by Sharon Blick
The Eugene City Council will be voting April 10 on a proposal that will decide which rural land will next be covered with urban sprawl. This proposal is about the urban reserves.
The city is attempting to put rural land into the urban reserves that is more than two miles beyond the current urban growth boundary (UGB) at the southwest corner of the city. This land contains the last best stands of oak woodlands in our area, including trees that are hundreds of years old. Oak woodlands have already been 97 percent destroyed in the Willamette Valley.
The urban reserves proposal does not comply with Oregon’s Statewide Land Use Planning Goal 5 regarding wildlife habitat. Specifically, at least eight wildlife species that have been designated as Sensitive Species by the Oregon Department of Fish and Wildlife have been found in the area of the proposed urban reserves, and at least three of these breed there. Most of these species are associated with or dependent on oak woodland habitat, but neither the species nor their habitats have been inventoried as required for compliance with Goal 5.
In the early 1990s, when Eugene was growing west into another endangered ecosystem, the wet prairie wetland habitat, Eugene took a bold, innovative and comprehensive approach to wetland conservation and development with the West Eugene Wetland Plan. The City Council could uphold Eugene’s reputation for foresight and conservation by completing a detailed inventory of all the oak woodlands in the path of development and determining their value by type, size, connectivity, biodiversity, presence of rare species and land-use history.
Unlike wetlands, oak woodlands take a long time to grow and don’t produce acorns until they are at least 20 years old. If existing, mature oak woodlands are destroyed and new ones are planted elsewhere at the same time, acorn woodpeckers and other wildlife species that are dependent on oak woodlands cannot just wait around for decades while the new oak trees grow.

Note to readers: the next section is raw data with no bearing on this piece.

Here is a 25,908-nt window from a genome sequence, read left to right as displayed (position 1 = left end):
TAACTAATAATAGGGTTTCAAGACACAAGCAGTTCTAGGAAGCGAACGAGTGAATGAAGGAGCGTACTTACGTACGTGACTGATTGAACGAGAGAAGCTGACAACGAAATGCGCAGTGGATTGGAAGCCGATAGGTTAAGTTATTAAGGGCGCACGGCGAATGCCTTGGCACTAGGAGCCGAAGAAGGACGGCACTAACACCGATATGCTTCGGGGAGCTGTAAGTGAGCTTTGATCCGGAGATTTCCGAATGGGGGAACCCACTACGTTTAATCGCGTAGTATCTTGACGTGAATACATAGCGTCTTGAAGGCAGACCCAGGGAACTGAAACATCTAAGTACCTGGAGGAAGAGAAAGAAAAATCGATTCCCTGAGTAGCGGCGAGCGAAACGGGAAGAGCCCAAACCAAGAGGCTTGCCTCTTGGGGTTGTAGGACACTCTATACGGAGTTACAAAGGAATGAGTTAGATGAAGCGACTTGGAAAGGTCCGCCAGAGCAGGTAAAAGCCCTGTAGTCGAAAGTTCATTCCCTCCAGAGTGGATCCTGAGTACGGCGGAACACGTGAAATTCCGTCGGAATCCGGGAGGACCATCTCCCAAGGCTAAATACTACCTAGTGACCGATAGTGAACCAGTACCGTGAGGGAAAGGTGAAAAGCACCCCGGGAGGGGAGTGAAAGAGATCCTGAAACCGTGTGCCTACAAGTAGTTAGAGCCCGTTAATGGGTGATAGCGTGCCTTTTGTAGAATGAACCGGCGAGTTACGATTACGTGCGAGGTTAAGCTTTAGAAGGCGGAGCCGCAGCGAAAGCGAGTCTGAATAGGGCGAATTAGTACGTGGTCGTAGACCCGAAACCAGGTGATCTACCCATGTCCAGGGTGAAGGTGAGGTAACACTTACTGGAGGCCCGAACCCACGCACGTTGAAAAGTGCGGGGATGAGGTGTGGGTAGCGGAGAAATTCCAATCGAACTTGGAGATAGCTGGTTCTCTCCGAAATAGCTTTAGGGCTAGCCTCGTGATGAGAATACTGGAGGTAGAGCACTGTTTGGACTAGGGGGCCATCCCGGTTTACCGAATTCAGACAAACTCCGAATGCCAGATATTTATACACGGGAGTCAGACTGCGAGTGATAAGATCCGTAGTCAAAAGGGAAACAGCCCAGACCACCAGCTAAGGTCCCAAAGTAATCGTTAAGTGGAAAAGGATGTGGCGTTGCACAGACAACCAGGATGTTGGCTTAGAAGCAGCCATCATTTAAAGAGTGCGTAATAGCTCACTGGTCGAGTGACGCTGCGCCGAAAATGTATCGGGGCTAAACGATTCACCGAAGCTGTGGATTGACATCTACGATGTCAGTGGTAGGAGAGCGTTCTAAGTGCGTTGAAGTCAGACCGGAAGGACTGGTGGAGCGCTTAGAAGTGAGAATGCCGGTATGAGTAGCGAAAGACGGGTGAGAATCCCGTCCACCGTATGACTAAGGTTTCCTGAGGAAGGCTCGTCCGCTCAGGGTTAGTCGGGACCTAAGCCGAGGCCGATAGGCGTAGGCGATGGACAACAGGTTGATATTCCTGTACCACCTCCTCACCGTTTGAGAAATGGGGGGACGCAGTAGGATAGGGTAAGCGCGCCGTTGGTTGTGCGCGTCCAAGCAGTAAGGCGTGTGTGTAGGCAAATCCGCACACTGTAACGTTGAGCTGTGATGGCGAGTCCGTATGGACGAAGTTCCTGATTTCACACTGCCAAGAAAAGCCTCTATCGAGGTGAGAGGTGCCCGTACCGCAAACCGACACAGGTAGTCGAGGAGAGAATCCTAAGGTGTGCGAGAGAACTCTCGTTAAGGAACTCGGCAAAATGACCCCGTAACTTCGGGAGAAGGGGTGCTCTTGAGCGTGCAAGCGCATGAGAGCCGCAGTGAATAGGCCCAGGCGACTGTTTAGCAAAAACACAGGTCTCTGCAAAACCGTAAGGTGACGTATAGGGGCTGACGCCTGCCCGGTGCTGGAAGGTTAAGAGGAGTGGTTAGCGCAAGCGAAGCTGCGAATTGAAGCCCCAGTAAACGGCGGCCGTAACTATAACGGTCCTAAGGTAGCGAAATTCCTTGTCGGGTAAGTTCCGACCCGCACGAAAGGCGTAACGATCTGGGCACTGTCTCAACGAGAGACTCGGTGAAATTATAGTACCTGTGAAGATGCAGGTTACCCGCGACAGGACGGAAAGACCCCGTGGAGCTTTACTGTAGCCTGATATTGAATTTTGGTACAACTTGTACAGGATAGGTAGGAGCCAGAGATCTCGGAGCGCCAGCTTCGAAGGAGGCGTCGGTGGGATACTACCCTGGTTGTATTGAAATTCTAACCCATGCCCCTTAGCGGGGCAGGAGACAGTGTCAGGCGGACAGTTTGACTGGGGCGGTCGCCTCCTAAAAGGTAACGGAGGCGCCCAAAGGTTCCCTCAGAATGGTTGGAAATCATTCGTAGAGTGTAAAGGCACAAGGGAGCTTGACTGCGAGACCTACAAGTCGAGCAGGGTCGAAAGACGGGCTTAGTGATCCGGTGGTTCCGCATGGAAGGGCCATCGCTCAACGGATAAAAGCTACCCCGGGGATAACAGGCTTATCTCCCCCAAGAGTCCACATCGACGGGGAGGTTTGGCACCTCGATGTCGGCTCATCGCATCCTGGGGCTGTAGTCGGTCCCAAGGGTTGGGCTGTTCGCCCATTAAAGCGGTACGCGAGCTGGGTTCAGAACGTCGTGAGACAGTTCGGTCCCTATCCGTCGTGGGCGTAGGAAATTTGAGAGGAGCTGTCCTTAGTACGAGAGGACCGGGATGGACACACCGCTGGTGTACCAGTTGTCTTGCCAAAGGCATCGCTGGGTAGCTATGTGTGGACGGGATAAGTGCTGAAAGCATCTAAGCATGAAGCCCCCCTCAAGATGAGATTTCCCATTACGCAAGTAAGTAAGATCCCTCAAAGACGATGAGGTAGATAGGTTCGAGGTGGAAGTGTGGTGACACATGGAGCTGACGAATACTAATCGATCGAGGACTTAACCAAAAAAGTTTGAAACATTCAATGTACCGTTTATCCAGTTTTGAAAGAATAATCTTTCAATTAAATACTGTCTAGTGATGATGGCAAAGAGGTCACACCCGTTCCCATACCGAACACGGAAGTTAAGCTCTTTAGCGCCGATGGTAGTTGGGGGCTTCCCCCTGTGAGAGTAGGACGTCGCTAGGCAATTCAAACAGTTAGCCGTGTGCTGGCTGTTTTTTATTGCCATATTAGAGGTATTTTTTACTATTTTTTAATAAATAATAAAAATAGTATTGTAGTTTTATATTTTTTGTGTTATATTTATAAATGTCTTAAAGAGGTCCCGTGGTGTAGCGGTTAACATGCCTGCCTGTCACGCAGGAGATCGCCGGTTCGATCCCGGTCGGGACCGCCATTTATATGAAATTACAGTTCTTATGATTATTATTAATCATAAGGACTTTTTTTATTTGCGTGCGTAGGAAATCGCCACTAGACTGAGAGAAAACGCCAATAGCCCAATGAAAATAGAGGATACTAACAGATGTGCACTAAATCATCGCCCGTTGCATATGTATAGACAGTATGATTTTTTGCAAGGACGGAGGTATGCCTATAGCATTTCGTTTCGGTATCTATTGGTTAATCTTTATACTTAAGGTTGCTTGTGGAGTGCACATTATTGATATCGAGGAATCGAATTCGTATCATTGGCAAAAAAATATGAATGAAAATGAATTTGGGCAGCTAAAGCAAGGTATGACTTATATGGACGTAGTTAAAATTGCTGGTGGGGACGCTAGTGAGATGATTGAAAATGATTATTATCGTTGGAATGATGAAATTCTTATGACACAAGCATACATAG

Actually, the city of Eugene did fund a multi-year study of oak woodlands and was a signatory partner in the resulting 30-year conservation plan published in March 2020. The Willamette Valley Oak and Prairie Cooperative Strategic Action Plan directly contradicts the Urban Reserves 27-year proposal by mapping a Core Conservation Area in what is also the biggest area for development in the urban reserves plan. The city can’t have it both ways. This oak conservation plan was never discussed on the urban reserves website, at any of the public meetings, or at the work sessions.
Oak woodland protection cannot be postponed until the city is actually trying to extend the UGB. At a recent work session, the councilors were told by staff that the urban reserves proposal already contains enough information about the land to bring it into the UGB quickly without doing any more inventory or analysis.
Those who supported the middle housing plan to increase density in order to protect nearby farms and natural areas should speak up now, because the Eugene City Council is trying to have it both ways: increased density and urban sprawl. Please contact the council before April 10 at email@example.com
Sharon Blick has lived in the Eugene area for 37 years. She holds a masters degree in ecology and served as education coordinator for the Mount Pisgah Arboretum, founder of Nearby Nature and executive director for the School Garden Project. She was a leader in the initiative campaign which created the Whilamut Natural Area in East Alton Baker Park in 1992 and served on the Citizens Planning Committee to create the plan for this area. For the past 15 years, she has operated the Living Earth Farm just west of Eugene which includes valuable oak woodland habitat.